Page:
St Denys' Church, Sleaford

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St Denys Church, Sleaford
The church's west facade, facing the market place
Country United Kingdom
Denomination Church of England
History
Dedication St Denys
Administration
Parish New Sleaford
Deanery Lafford
Diocese Lincoln
Province Canterbury
Clergy
Vicar(s) The Revd. Philip A. Johnson
Asst Curate(s) (vacant)
Laity
Reader(s) Mr Bernard Pope (PTO),
Mr David Hitchcock
Organist/Director of music Mr David Prescott
Churchwarden(s) Mrs Anne Smillie-Pearson,
Mr Richard Clash
View into the north transept and the chantry chapel

Sleaford Parish Church (St Denys) is a Grade I listed Church of England church in Sleaford, Lincolnshire. It is notable for having one of the oldest stone broach spires in England and an altar rail designed by Sir Christopher Wren. Built in the early 13th century, the building was added to during the 15th, 18th and 19th centuries. Over its lifetime the church has been used as a barracks (during the English Civil War) and as a school room (during the 19th century). Members of the local Carre family are buried in the building, and two altar tombs are dedicated to their memory.

Location and description[edit]

Dedicated to Saint Denis, the church is located on the eastern side of the market place in Sleaford and stands in a small graveyard with a vicarage to the north side. The building has a large atrium upon which sits the bell tower. The nave, with clerestory and aisles to both sides, leads to a chancel. The church has a north transept which houses a small chapel.

History[edit]

The earliest mention of a parish church in the town is in the 1086 Domesday book, but the current building largely dates from 1180 when it consisted of a tower, nave and southern aisle. A spire was added to the top of the existing tower in around 1220, bringing their combined height to 144 feet (44 m). It is one of the oldest stone broach spires in England.[1][2] A chantry chapel, dedicated to the Virgin Mary, was founded in 1271 by Thomas Blount and John de Bucham and is located at the eastern end of the north aisle.[1] The building was extended and remodelled several times. The north transept was built, along with decoration of the nave, during the 13th century and a clerestory was added in around 1430.[2]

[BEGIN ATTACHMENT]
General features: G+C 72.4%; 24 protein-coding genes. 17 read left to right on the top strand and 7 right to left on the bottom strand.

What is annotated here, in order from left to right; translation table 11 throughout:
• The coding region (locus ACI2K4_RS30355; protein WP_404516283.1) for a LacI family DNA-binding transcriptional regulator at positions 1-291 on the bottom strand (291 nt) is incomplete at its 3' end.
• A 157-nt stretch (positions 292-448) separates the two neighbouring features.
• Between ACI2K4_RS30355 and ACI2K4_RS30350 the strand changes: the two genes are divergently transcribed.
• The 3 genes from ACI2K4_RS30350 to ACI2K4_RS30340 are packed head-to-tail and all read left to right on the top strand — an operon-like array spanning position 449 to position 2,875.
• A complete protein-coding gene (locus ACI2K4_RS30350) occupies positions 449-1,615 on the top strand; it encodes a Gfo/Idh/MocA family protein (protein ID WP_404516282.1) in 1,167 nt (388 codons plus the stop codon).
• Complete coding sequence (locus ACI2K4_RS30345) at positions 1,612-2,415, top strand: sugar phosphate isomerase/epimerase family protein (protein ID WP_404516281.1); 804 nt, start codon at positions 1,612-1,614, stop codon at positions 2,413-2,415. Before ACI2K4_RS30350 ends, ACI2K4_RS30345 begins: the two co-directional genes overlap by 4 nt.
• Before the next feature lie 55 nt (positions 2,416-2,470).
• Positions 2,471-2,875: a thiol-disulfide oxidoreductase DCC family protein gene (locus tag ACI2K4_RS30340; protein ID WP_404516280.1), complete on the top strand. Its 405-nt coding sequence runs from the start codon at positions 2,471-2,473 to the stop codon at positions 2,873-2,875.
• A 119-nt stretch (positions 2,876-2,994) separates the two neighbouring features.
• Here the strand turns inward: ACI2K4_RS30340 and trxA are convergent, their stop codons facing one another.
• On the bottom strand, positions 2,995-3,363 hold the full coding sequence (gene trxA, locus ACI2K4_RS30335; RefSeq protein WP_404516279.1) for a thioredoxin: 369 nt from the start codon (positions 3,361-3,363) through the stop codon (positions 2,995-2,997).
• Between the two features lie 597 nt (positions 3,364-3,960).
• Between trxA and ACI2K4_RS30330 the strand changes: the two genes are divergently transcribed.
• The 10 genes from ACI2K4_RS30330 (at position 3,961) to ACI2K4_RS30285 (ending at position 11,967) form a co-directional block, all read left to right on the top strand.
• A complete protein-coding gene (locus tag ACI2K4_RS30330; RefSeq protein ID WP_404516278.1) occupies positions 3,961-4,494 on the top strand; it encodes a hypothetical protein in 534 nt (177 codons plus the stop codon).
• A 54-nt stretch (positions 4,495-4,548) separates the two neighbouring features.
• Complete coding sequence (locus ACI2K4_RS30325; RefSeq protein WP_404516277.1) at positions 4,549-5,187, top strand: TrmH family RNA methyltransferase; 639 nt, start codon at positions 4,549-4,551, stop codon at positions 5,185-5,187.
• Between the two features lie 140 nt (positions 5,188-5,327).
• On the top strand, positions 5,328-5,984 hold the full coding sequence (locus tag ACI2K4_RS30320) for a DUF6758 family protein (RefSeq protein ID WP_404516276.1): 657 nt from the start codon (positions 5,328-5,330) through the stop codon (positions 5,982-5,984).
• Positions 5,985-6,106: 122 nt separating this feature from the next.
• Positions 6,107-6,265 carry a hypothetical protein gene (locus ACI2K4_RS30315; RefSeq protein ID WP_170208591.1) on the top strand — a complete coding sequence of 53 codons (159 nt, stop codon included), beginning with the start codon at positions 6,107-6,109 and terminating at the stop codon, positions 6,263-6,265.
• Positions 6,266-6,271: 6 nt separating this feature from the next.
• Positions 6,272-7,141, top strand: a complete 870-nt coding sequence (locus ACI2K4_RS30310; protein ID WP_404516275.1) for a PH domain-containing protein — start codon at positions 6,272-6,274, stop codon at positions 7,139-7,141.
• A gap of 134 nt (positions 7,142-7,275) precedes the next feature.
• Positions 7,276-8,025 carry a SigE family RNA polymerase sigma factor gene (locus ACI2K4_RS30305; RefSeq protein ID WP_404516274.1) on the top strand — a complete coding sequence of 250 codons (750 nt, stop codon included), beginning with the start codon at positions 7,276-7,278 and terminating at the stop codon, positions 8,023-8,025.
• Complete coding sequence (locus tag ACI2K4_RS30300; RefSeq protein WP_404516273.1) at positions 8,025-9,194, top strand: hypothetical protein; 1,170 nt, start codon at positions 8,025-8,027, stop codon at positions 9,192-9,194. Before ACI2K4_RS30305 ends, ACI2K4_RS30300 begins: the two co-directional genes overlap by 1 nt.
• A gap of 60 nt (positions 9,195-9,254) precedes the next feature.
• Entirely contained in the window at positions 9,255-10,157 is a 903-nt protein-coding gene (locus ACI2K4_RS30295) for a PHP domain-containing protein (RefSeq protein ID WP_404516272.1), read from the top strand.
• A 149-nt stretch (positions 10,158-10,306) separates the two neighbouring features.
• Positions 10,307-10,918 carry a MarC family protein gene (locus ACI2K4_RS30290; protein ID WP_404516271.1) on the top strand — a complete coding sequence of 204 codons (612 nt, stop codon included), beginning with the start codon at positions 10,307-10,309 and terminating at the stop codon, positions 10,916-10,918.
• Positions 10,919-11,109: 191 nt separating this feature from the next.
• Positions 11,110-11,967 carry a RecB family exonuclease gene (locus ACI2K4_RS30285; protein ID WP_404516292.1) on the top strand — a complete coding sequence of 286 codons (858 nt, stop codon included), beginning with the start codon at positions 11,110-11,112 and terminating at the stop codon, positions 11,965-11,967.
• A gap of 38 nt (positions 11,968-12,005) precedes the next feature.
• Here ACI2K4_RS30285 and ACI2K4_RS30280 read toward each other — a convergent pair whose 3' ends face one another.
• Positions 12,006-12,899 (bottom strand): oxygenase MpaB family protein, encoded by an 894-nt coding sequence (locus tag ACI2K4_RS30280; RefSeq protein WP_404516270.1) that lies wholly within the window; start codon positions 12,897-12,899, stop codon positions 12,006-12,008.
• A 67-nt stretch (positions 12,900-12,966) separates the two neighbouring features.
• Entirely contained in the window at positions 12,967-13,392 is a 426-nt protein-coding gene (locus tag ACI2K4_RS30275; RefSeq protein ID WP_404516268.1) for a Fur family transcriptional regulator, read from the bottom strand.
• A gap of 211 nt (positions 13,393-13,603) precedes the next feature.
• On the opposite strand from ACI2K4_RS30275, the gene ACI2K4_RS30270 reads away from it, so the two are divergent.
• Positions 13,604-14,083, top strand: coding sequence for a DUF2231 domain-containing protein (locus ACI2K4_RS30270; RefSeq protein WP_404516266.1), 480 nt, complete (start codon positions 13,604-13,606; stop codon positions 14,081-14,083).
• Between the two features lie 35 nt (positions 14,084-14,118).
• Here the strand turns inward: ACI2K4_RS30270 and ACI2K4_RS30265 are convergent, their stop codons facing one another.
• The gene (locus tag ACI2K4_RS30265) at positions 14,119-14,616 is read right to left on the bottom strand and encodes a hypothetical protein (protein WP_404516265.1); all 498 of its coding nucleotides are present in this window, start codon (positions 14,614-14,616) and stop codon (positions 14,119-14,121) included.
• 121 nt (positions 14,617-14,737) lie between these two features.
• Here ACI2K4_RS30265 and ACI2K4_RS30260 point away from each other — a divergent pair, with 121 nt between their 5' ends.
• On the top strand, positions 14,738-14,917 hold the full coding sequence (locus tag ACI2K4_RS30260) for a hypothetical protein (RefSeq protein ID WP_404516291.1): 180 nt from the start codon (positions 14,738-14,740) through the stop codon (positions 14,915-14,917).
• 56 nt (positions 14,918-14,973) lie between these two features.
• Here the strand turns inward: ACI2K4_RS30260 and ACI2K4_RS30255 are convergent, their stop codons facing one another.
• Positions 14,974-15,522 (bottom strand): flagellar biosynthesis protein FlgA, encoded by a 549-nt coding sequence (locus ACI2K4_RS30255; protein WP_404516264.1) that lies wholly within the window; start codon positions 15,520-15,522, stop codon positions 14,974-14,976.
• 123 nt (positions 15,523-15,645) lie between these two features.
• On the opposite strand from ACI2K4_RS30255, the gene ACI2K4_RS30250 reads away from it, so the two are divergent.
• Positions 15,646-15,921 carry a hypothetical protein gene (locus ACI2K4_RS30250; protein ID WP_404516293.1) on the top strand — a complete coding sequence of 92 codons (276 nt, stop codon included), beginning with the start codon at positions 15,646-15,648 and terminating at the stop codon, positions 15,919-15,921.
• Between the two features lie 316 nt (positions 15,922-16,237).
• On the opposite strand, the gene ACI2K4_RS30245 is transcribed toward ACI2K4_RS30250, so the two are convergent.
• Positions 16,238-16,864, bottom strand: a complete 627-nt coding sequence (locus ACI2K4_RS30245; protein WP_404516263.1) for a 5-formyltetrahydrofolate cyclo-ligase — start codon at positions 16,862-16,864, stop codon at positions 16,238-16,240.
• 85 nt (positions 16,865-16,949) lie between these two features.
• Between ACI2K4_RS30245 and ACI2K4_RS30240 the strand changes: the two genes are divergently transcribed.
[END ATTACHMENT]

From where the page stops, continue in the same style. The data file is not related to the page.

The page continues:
The clerestory of the church, illuminated by the stained glass windows

During the English Civil War St Denys' was used as a barracks for parliamentary troops who destroyed the interior furnishings (including the organ and eagle lectern), broke the stained glass windows and looted valuables.[1] It was not until 1772 that Edward Evans, a ship's surgeon on HMS Egmont, donated £300 to replace the destroyed organ with one built by Samuel Green. During the 1790s the church was gifted an altar rail, designed by Sir Christopher Wren, that had been left spare during the renovation of Lincoln Cathedral.[3]

A north aisle was added by local builders Kirk and Parry in 1853 to accommodate an expanded congregation. At the same time the church's interior was renovated, at a cost of £3,500. In his 1872 book Sleaford, and the wapentakes of Flaxwell and Aswardhurn a local vicar, Edward Trollope, called St Denys' "the most beautiful and attractive building in the town".[1] During the early part of the 19th century part of the building was used as a schoolroom; a practice Trollope described as "desecration".[1][3]

The church was damaged by an electrical storm in 1884 and parts, including the spire, were rebuilt by Kirk and Parry. A 15th-century window removed from the front facade was reconstructed and stands in the grounds at the rear of the church.[2] In 1891 the Green organ was sold and replaced with one by Forster & Andrews of Hull.